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Real Housewives of Milbank?
Oct 18, 2016
Ain’t America a wonderful place? We can get clean, fresh water in our homes day or night, winter or summer. In many parts of the world that would be considered a major miracle. We can walk into a grocery store and find apricots and yams, buffalo and beef, arrayed before us. Our desperately poor cousins in Sudan don’t expect such a sight this side of heaven.
There’s another great thing about America. You can be dumber than a box of rocks and still get rich and famous. I am referring, of course, to the Kardashian family. They do not toil, nor do they reap — their sole assets are various out-sized body parts and no sense of decorum — yet they have found “careers” as famous people.
I don’t like to toot my own horn, but I wager that is the first time in the history of Western Civilization that Sudan and the Kardashians have been so closely linked. You should feel privileged to be part of this moment. Either that or very confused.
Here’s how it happened. I started out thinking about South Dakota, which I’m required to do 24/7 because of my position here at South Dakota Magazine. “How can I help this state that I love?” I wondered.
“I got nothing,” came the answer after a moment. “Maybe if I noodle around on the Internet I’ll get some ideas.”
Which never works, of course. By a process that is still a mystery to me, I wound up reading about the Coast Guard’s new Sentinel-class cutters. They are very cool, but they have nothing to do with South Dakota. So there I was, an hour older and no wiser.
As often happens, however, solutions to problems present themselves at unexpected times. I was watching TV when an advertisement for some Kardashian-related program appeared. That got me thinking about how lucky they are to be living in this country. Anywhere else on earth they would be living in well-deserved obscurity. From there it was a short hop, reverse spin and back flip to wonderful country, running water, buffalo, yams, etc.
Eventually I came full circle to the Kardashians, and that’s when it hit me: South Dakota needs a reality show to raise its profile. Think of all the stupid ideas that have made their way onto the tube, from beard growing contests to competing to snare a millionaire husband. I know for a fact that our state has plenty of people, maybe tens of thousands, who are as greedy, shameless and dim-witted as anybody on those shows.
Wait … that didn’t … all I’m saying is, we can do this!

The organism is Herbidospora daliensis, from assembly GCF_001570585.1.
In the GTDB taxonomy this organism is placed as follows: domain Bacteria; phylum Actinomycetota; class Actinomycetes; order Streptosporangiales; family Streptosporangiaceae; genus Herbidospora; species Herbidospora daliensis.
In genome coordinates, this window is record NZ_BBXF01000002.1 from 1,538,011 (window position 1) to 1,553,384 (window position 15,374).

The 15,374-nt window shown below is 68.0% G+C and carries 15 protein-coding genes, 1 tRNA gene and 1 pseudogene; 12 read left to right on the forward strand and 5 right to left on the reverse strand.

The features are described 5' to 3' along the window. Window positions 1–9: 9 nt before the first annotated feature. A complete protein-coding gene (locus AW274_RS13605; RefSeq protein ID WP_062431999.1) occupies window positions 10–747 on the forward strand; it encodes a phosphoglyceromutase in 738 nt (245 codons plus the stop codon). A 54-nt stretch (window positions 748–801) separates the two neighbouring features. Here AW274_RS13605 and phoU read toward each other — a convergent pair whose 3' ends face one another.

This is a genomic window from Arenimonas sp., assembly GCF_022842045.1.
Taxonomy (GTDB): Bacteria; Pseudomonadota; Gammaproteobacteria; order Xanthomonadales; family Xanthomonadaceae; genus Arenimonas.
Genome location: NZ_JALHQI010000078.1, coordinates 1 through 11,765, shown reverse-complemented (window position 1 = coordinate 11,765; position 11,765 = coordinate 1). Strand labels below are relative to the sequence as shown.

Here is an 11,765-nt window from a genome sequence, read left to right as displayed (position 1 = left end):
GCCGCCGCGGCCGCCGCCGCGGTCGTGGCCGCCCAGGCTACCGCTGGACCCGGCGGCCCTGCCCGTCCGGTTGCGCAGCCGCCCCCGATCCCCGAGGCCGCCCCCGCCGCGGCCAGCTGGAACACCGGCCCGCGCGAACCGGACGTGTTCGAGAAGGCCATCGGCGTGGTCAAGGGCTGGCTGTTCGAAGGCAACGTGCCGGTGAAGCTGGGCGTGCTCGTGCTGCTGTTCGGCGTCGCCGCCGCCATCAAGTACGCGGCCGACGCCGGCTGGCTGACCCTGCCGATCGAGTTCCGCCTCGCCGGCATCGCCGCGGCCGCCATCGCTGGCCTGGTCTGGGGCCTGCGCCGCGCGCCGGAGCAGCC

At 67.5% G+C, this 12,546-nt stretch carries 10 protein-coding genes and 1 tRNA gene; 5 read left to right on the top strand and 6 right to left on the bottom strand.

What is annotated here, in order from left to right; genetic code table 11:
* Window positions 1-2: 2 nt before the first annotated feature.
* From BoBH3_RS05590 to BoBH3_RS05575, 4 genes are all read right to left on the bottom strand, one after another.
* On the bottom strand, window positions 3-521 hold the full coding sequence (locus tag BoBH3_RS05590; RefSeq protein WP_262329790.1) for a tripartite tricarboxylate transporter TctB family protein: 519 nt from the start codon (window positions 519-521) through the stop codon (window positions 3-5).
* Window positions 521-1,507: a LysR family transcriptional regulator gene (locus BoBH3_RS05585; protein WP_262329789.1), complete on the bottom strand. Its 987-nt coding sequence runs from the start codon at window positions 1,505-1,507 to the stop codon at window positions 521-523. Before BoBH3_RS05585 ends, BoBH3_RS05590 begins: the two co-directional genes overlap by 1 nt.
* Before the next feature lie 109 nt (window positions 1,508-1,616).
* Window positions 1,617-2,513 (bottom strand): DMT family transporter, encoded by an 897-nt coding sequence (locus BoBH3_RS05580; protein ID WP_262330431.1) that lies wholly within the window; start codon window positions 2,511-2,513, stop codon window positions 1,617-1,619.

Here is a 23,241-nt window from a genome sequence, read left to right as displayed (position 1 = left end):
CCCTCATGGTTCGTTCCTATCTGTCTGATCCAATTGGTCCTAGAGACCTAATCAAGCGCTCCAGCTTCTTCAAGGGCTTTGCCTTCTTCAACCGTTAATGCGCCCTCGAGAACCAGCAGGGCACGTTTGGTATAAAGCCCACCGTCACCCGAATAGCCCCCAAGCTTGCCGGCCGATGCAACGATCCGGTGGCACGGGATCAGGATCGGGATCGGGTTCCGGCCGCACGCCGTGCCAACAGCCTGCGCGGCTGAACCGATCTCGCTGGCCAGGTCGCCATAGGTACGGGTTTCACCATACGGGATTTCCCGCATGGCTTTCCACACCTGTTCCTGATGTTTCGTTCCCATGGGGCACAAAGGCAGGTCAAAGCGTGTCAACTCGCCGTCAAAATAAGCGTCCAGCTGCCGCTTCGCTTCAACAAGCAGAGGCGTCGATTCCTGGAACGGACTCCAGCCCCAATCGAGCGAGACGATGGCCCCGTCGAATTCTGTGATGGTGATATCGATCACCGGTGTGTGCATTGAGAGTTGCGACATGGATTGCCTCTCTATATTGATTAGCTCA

Since this is my concept, I’ve taken the liberty of spitballing a few story ideas. Reality shows featuring police, firefighters and rescue squads are perennial favorites. Crimes and disasters are very entertaining when you’re on your couch eating Cheetos and not experiencing them. How about a show featuring a South Dakota town that only has one policeman? Camera crews could follow him night after night. Nothing would happen.
Okay, next idea. How about a show that tears the lid off the rage, lust and tawdry politics that writhe beneath the placid surface of a typical volunteer fire department? Imagine how riveting this scene might be for viewers.
“Where’s the key to the equipment locker? It’s supposed to be on the hook.”
“It must be in my jacket. Sorry. I’ll get it.”
We’re talking an Emmy nomination for sure! I foresee only one problem. By law, every reality show must feature a hot tub scene. I mean no disrespect to the dedicated volunteer firefighters of South Dakota, but … uh … I wouldn’t want to … uh …
Except for the guys in Yankton’s department, of course. I sure wouldn’t change the channel if you were featured in a hot tub scene. Not that … I mean … ah, jeez, please don’t “get lost” if there is ever a fire at my house.
Maybe we should go in a different direction. There are a number of The Real Housewives of Orange County type shows on the tube. Why not The Real Housewives of Milbank? I’m not a TV producer, but the formula seems pretty cut and dried. Put five or six women around a table in a nice restaurant. Have them drink a lot of alcohol. Wait for something to happen.
Think of all the positive exposure that might mean for some lucky town!
Competitive cooking shows are also popular. We could put a South Dakota spin on the genre by making it about real life challenges. In the first round, cooks would have to create a dish from a can of green beans and a bag of frozen tater tots, then get their kids to actually eat it. Scores would be based not on taste but on the most creative threats and/or bribes.
In round two, cooks would have to prepare a well-balanced meal when every pan and dish in the house is dirty. Possible meals might include cherry pie filling straight from the can or Tang on toast. Scores would be based on how convincing the cooks are when they’re extolling their choices as “nutritious.”
For the finale, cooks would be given a can of fruit cocktail and two boxes of lime Jell-O. No matter what kind of exotic, gourmet dishes they created — the possibilities seem endless — we can be certain they would show South Dakota at its very best.